37. Some psycho-babble about marriage as a means of personal development. Church is called to form consciences not to replace them. (This theme is one of the major ones in this dog’s breakfast of an exhortation: conscience is everything, which completely ignores the fact that many people have no difficulty in giving a thumbs up to any wretched, self-serving piece of evil they wish to undertake.)
38. Most people value families that have permanence and mutual respect. Church has wasted effort on denouncing a decadent world instead of being like Jesus with his compassion to the woman caught in adultery or the Samaritan woman at the well. (In neither case of course did Christ give the slightest sign that he condoned their sins. Quite the contrary.)
39. The culture of the ephemeral and narcissism are threats to families.
40. We need to find the right language to encourage young people to take up the challenge to form families. Continue Reading
The most disheartening feature of Amoris Laetitia is not the text itself. It really hardly comes as a surprise. Pope Francis since assuming the papacy has given ample evidence that he is anything but orthodox. What is truly disheartening is the attempts by orthodox Catholics to pretend that all is well, or that Amoris Laetitia is a rejection of the heterodox who now believe they have a Pope on their side. Michael Dougherty at The Week explains why such attempts are folly and cowardice:
Finally, although the pope rejects a formal institution of the Kasper proposal as a general rule, he strongly encourages the readmission of people in “objectively” adulterous unions to holy communion. He doesn’t trumpet this, of course. He buries it in the 351st footnote. For a man showing such great audacity before God, Francis certainly isn’t bold before men.
Many conservatives are revealing themselves as cowards, too. They hope that because the pope’s document seems so confused and self-contradictory, because it hides its innovations under a ton of verbiage, and buried within footnotes, and because it is merely an exhortation and not a more lofty encyclical, that they can embrace what is good in the document, and pass over the rest. “It could have been worse,” they are telling themselves. “It cites the Church’s teaching against contraception, at least.” I would remind them that their forebears said the same thing about the Vatican II’s document on the liturgy. “Oh, it says Latin shall be retained, it promotes Gregorian chant,” they comforted themselves. As now, the betrayal of the institution was too unthinkable, and they willfully overlooked the footnotes that contained within them a mandate to destroy high altars, tabernacles, altar rails, and institute folk music in a synthetic vernacular liturgy. So too, many conservatives will try to find the good parts, an easy feat in a document so prolix.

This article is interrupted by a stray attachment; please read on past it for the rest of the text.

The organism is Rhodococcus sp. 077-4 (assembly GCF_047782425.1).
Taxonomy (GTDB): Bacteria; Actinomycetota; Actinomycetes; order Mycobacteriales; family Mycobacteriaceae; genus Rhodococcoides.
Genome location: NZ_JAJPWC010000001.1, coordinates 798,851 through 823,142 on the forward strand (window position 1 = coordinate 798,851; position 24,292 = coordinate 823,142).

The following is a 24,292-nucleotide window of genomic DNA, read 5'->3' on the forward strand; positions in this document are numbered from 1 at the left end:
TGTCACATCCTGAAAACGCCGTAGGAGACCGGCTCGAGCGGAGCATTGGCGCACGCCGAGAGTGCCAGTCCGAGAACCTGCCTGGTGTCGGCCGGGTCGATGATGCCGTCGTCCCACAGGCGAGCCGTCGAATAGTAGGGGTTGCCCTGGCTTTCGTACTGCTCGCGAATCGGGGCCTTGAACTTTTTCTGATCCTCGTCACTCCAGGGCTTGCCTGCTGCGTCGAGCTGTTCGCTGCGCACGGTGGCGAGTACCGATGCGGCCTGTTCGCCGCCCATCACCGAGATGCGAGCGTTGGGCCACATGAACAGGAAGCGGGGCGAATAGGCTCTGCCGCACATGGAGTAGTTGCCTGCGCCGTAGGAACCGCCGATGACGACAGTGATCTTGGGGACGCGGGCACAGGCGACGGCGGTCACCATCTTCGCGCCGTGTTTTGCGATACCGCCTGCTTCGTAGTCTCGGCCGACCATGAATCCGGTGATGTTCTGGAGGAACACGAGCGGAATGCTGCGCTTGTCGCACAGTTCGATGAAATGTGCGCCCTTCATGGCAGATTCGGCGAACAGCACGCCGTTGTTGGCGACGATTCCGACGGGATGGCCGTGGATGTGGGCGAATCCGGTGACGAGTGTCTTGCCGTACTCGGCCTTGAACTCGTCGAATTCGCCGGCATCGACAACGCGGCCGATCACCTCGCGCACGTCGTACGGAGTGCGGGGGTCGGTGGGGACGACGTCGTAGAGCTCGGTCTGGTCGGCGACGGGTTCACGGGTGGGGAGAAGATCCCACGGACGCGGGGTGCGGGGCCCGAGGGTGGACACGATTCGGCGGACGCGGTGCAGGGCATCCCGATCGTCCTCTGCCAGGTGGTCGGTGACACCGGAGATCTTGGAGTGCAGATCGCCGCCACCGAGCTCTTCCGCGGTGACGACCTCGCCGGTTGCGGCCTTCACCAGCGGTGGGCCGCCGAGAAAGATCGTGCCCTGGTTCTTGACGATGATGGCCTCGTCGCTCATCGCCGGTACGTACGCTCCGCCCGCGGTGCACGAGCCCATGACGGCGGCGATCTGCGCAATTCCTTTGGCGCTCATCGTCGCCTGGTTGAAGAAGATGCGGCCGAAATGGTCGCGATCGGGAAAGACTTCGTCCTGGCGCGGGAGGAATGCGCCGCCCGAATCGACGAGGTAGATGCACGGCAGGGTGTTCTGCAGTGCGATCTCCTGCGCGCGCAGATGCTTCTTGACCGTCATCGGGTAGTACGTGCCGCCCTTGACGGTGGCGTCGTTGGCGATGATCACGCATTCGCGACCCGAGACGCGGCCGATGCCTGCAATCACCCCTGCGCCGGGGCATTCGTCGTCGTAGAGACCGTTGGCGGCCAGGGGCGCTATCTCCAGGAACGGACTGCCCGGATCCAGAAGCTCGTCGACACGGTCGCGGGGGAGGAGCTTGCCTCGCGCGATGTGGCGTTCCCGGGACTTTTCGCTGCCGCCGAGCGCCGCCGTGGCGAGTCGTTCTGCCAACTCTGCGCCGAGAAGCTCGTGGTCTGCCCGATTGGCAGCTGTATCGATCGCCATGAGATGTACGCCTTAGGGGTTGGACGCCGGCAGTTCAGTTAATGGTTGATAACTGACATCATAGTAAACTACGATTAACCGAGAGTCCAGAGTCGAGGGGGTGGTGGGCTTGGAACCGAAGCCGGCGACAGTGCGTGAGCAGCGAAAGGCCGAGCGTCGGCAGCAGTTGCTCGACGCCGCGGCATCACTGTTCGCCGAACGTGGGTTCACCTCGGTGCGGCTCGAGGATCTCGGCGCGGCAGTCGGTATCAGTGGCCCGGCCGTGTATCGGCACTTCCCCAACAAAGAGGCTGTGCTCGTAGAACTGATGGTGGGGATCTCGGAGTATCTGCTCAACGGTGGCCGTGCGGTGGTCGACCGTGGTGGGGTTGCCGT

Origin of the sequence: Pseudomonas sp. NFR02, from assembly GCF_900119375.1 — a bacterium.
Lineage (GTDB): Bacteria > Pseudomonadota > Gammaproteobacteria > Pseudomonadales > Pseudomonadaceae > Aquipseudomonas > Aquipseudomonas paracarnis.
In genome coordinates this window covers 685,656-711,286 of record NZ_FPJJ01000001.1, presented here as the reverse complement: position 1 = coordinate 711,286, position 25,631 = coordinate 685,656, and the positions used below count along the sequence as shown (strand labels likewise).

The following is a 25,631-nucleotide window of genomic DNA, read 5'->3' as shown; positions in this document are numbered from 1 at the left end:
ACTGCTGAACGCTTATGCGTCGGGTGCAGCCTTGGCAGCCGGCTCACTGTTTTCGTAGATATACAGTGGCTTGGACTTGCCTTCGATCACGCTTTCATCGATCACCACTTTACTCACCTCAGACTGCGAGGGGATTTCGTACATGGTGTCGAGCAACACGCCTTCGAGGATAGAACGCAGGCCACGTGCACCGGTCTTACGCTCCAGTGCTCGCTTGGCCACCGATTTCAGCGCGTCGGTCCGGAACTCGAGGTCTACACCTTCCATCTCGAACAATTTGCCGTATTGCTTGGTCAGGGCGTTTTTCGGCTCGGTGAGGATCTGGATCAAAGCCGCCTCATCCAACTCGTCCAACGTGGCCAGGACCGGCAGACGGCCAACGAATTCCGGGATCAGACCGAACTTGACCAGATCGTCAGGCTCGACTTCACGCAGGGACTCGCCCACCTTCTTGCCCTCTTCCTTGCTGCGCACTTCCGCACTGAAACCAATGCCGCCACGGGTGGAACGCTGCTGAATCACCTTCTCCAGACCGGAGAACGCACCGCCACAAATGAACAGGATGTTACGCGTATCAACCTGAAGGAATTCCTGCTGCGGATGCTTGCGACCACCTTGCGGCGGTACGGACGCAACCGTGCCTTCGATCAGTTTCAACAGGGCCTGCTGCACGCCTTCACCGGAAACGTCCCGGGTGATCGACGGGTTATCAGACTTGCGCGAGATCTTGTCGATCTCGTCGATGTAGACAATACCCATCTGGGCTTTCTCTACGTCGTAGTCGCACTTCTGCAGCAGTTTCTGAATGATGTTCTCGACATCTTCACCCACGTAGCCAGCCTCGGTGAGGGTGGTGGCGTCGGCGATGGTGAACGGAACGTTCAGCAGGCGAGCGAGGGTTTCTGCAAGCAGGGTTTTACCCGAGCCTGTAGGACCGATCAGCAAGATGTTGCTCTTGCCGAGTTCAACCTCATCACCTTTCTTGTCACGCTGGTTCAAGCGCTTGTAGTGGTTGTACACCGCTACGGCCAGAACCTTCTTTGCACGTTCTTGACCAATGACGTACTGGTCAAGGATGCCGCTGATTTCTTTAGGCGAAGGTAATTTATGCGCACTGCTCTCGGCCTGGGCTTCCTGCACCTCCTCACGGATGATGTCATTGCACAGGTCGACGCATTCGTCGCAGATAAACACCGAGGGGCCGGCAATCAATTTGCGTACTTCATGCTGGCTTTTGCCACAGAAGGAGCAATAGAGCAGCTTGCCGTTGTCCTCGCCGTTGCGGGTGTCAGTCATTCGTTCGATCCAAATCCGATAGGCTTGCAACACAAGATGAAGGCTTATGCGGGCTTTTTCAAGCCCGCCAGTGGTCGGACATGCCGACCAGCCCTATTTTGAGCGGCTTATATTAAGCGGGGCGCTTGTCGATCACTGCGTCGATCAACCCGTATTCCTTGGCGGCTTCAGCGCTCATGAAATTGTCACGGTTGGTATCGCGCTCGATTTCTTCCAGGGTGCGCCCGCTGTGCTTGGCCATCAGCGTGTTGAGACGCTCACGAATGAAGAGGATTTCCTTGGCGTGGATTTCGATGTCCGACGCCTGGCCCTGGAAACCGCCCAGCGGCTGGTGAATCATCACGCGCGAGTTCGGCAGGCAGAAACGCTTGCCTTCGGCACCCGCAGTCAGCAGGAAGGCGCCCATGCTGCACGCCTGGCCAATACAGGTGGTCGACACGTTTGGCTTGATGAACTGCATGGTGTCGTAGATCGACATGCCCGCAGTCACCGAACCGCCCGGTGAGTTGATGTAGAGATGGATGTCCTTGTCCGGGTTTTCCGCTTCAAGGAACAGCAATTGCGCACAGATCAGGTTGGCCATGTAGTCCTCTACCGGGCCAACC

But progressives are not so timid. In the talking points handed out to bishops and other spokesmen ahead of the document, the intention was made clear, but plausibly deniable. “Pastors need to do everything possible to help people in these situations to be included in the life of the community.” Words like “possible” and “inclusion” are left to be interpreted broadly, from the footnotes. Cardinal Kasper described the document glowingly as a “definite opening.” Cardinal Schonborn boldly papered over differences between Pope Francis and Pope John Paul II by describing the work of Francis in Amoris Laetitia as the development of doctrine.
Traditionalist critics of the modern Church have a kind of slogan: Lex Orandi, Lex Credendi, the law of prayer is the law of belief. It’s hard not to see how the already incoherent prayer of the Church is leading to incoherent doctrine and practice. The Church officially teaches that confession is necessary to be restored to holy communion after committing a mortal sin, and that receiving communion in a state of sin is itself sacrilege. Yet rare is the pastor who seems troubled by the long lines for communion and the near disappearance of the sacrament of confession among the people in his parish. Everyone just sort of knows the Church doesn’t really mean what it says.